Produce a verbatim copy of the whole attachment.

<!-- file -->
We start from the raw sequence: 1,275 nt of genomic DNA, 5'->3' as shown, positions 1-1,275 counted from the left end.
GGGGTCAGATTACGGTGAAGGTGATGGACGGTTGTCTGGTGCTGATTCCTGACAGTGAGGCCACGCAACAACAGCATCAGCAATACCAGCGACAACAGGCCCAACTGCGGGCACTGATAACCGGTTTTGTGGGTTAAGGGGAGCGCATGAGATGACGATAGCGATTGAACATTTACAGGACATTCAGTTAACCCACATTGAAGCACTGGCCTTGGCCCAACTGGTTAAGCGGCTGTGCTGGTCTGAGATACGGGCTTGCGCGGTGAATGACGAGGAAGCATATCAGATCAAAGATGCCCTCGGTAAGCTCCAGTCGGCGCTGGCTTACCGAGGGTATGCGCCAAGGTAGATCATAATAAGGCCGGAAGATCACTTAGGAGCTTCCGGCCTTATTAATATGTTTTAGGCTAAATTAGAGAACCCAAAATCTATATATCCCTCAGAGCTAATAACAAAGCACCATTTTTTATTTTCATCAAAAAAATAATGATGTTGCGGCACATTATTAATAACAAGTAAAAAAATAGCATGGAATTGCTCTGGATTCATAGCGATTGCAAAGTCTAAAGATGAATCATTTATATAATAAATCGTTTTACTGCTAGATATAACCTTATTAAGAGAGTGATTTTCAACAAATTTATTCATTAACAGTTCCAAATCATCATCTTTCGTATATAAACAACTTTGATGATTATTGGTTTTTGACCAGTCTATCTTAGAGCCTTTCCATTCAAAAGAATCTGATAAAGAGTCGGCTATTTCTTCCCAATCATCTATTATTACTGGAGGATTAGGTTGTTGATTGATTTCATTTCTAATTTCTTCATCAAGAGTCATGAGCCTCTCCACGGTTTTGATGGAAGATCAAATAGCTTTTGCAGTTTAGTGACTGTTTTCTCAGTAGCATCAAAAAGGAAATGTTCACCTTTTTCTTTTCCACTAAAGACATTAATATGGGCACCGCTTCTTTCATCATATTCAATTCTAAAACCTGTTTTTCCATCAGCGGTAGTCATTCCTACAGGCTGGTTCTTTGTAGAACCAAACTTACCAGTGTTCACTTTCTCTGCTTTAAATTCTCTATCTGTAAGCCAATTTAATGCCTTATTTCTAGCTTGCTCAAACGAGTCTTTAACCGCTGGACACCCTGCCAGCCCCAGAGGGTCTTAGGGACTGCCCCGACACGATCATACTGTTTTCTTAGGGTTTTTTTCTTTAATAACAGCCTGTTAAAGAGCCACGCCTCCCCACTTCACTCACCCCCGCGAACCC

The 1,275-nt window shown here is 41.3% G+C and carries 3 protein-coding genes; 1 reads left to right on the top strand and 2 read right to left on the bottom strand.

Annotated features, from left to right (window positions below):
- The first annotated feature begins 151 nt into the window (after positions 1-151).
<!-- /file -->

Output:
We start from the raw sequence: 1,275 nt of genomic DNA, 5'->3' as shown, positions 1-1,275 counted from the left end.
GGGGTCAGATTACGGTGAAGGTGATGGACGGTTGTCTGGTGCTGATTCCTGACAGTGAGGCCACGCAACAACAGCATCAGCAATACCAGCGACAACAGGCCCAACTGCGGGCACTGATAACCGGTTTTGTGGGTTAAGGGGAGCGCATGAGATGACGATAGCGATTGAACATTTACAGGACATTCAGTTAACCCACATTGAAGCACTGGCCTTGGCCCAACTGGTTAAGCGGCTGTGCTGGTCTGAGATACGGGCTTGCGCGGTGAATGACGAGGAAGCATATCAGATCAAAGATGCCCTCGGTAAGCTCCAGTCGGCGCTGGCTTACCGAGGGTATGCGCCAAGGTAGATCATAATAAGGCCGGAAGATCACTTAGGAGCTTCCGGCCTTATTAATATGTTTTAGGCTAAATTAGAGAACCCAAAATCTATATATCCCTCAGAGCTAATAACAAAGCACCATTTTTTATTTTCATCAAAAAAATAATGATGTTGCGGCACATTATTAATAACAAGTAAAAAAATAGCATGGAATTGCTCTGGATTCATAGCGATTGCAAAGTCTAAAGATGAATCATTTATATAATAAATCGTTTTACTGCTAGATATAACCTTATTAAGAGAGTGATTTTCAACAAATTTATTCATTAACAGTTCCAAATCATCATCTTTCGTATATAAACAACTTTGATGATTATTGGTTTTTGACCAGTCTATCTTAGAGCCTTTCCATTCAAAAGAATCTGATAAAGAGTCGGCTATTTCTTCCCAATCATCTATTATTACTGGAGGATTAGGTTGTTGATTGATTTCATTTCTAATTTCTTCATCAAGAGTCATGAGCCTCTCCACGGTTTTGATGGAAGATCAAATAGCTTTTGCAGTTTAGTGACTGTTTTCTCAGTAGCATCAAAAAGGAAATGTTCACCTTTTTCTTTTCCACTAAAGACATTAATATGGGCACCGCTTCTTTCATCATATTCAATTCTAAAACCTGTTTTTCCATCAGCGGTAGTCATTCCTACAGGCTGGTTCTTTGTAGAACCAAACTTACCAGTGTTCACTTTCTCTGCTTTAAATTCTCTATCTGTAAGCCAATTTAATGCCTTATTTCTAGCTTGCTCAAACGAGTCTTTAACCGCTGGACACCCTGCCAGCCCCAGAGGGTCTTAGGGACTGCCCCGACACGATCATACTGTTTTCTTAGGGTTTTTTTCTTTAATAACAGCCTGTTAAAGAGCCACGCCTCCCCACTTCACTCACCCCCGCGAACCC

The 1,275-nt window shown here is 41.3% G+C and carries 3 protein-coding genes; 1 reads left to right on the top strand and 2 read right to left on the bottom strand.

Annotated features, from left to right (window positions below):
- The first annotated feature begins 151 nt into the window (after positions 1-151).